Monkeypox cases are on the rise, leading the Centers for Disease Control and Prevention to recommend that people seek medical care immediately if they develop a new, unexplained skin rash or lesion on any part of their body that they think could be monkeypox.

"While the monkeypox rash can be mistaken for chickenpox, shingles, or herpes, there are differences between these rashes," says board-certified dermatologist Esther E. Freeman, MD, PhD, FAAD, Director, Global Health Dermatology, Massachusetts General Hospital, Harvard Medical School; Associate Director, Center for Global Health, Massachusetts General Hospital; and a member of the American Academy of Dermatology’s Monkeypox Task Force.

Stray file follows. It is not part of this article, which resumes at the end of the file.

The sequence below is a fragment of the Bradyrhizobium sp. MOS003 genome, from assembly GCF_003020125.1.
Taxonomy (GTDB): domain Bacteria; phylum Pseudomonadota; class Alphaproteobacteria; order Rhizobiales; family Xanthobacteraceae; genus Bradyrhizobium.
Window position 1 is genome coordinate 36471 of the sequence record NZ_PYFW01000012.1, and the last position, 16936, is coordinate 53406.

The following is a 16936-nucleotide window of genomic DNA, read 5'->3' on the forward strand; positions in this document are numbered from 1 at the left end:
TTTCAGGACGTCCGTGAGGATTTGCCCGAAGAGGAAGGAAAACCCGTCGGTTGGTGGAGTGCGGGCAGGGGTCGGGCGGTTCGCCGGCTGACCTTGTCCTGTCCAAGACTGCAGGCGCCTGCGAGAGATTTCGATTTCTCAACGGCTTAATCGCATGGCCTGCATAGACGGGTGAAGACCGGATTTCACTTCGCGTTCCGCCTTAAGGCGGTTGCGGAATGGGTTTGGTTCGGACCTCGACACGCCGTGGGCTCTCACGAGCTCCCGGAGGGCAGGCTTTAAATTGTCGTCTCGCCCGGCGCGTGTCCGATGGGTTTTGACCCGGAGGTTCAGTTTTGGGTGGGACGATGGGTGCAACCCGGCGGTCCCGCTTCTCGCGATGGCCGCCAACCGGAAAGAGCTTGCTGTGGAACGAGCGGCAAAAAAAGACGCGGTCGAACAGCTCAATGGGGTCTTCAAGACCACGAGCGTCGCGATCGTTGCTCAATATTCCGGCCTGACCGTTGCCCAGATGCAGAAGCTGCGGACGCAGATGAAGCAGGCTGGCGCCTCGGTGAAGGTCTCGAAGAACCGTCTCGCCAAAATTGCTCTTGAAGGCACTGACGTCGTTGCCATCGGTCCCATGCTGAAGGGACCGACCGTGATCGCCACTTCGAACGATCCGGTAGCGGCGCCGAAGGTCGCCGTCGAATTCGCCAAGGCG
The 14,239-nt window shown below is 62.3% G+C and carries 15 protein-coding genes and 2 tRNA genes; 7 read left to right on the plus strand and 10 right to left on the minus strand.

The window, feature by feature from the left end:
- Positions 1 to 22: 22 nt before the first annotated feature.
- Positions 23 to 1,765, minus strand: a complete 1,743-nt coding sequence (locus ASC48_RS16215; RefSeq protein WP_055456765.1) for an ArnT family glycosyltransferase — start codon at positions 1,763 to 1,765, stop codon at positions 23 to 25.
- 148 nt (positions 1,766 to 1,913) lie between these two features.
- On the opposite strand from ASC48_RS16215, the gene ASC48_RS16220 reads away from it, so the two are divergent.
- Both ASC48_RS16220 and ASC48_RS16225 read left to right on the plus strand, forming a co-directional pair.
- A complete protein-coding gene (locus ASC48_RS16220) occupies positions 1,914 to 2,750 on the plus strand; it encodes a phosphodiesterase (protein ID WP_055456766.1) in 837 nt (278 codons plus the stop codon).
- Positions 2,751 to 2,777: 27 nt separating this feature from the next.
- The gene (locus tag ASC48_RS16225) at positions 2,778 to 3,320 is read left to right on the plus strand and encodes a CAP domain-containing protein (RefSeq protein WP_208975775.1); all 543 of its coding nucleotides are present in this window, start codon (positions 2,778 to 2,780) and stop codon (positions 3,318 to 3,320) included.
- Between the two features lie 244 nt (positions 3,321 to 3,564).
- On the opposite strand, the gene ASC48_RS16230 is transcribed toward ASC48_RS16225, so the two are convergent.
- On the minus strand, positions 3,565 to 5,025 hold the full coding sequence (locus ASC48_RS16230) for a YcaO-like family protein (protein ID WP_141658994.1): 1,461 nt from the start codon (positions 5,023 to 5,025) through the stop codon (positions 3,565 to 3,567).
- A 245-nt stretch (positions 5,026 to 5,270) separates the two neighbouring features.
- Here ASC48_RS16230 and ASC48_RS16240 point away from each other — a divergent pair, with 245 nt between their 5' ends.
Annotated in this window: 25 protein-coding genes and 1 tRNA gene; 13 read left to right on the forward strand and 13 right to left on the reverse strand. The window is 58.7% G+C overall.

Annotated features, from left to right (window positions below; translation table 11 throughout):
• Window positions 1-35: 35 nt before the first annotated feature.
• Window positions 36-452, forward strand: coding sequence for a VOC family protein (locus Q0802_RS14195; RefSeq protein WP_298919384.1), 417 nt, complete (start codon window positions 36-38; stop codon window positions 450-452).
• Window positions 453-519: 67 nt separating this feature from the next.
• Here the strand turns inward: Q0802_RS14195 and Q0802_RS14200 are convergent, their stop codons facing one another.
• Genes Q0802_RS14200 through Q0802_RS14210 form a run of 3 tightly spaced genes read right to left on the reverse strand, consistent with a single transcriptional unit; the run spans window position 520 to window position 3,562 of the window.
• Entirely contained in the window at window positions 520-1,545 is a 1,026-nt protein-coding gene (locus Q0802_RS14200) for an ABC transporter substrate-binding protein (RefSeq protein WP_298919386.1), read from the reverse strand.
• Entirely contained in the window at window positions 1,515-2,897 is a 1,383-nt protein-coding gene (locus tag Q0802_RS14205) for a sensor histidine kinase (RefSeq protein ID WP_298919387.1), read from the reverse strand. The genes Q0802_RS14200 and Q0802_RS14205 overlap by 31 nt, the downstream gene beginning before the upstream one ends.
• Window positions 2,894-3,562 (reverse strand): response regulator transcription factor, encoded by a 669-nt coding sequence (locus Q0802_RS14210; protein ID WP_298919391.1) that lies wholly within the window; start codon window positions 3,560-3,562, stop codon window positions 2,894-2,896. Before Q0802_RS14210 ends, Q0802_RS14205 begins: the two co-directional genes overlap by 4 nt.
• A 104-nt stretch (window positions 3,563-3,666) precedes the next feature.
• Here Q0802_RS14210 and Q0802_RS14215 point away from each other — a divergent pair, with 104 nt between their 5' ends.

“During this particular outbreak, we’re seeing that the rash may start in the groin, genital region, or around the anus – and sometimes stay in the spot that it started instead of spreading," Dr. Freeman adds. “If you have a rash or bump on your skin and you don’t know what caused it, contact your board-certified dermatologist.”

Dermatologists can diagnose monkeypox by looking at the pattern on the skin and where the rash appears. If they suspect monkeypox is the cause, they will swab the rash and send it to a lab, where a polymerase chain reaction test will be performed.

I would be happy to connect you with Dr. Freeman, who can speak at length about the symptoms and treatment of this disease.

Additionally, here is a link to a letter published in the Journal of the American Academy of Dermatology (JAAD) that explains the symptoms and features of monkeypox. For more information about monkeypox, visit the AAD website.